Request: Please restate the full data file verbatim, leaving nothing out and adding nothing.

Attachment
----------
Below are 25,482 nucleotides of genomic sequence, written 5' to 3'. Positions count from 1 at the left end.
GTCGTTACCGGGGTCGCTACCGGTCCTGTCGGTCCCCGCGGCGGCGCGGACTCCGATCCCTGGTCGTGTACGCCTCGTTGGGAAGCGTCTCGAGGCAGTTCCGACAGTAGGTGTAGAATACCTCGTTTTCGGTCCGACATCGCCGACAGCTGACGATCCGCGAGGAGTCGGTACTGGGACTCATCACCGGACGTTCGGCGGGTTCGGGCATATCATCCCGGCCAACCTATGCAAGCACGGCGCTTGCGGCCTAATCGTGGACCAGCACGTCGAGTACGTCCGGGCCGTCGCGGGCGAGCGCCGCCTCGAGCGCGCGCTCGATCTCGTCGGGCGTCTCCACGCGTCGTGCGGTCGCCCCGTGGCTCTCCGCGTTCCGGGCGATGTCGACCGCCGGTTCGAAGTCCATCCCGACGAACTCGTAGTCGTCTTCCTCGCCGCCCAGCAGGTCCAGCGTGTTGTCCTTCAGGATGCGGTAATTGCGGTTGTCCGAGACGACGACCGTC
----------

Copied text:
Below are 25,482 nucleotides of genomic sequence, written 5' to 3'. Positions count from 1 at the left end.
GTCGTTACCGGGGTCGCTACCGGTCCTGTCGGTCCCCGCGGCGGCGCGGACTCCGATCCCTGGTCGTGTACGCCTCGTTGGGAAGCGTCTCGAGGCAGTTCCGACAGTAGGTGTAGAATACCTCGTTTTCGGTCCGACATCGCCGACAGCTGACGATCCGCGAGGAGTCGGTACTGGGACTCATCACCGGACGTTCGGCGGGTTCGGGCATATCATCCCGGCCAACCTATGCAAGCACGGCGCTTGCGGCCTAATCGTGGACCAGCACGTCGAGTACGTCCGGGCCGTCGCGGGCGAGCGCCGCCTCGAGCGCGCGCTCGATCTCGTCGGGCGTCTCCACGCGTCGTGCGGTCGCCCCGTGGCTCTCCGCGTTCCGGGCGATGTCGACCGCCGGTTCGAAGTCCATCCCGACGAACTCGTAGTCGTCTTCCTCGCCGCCCAGCAGGTCCAGCGTGTTGTCCTTCAGGATGCGGTAATTGCGGTTGTCCGAGACGACGACCGTC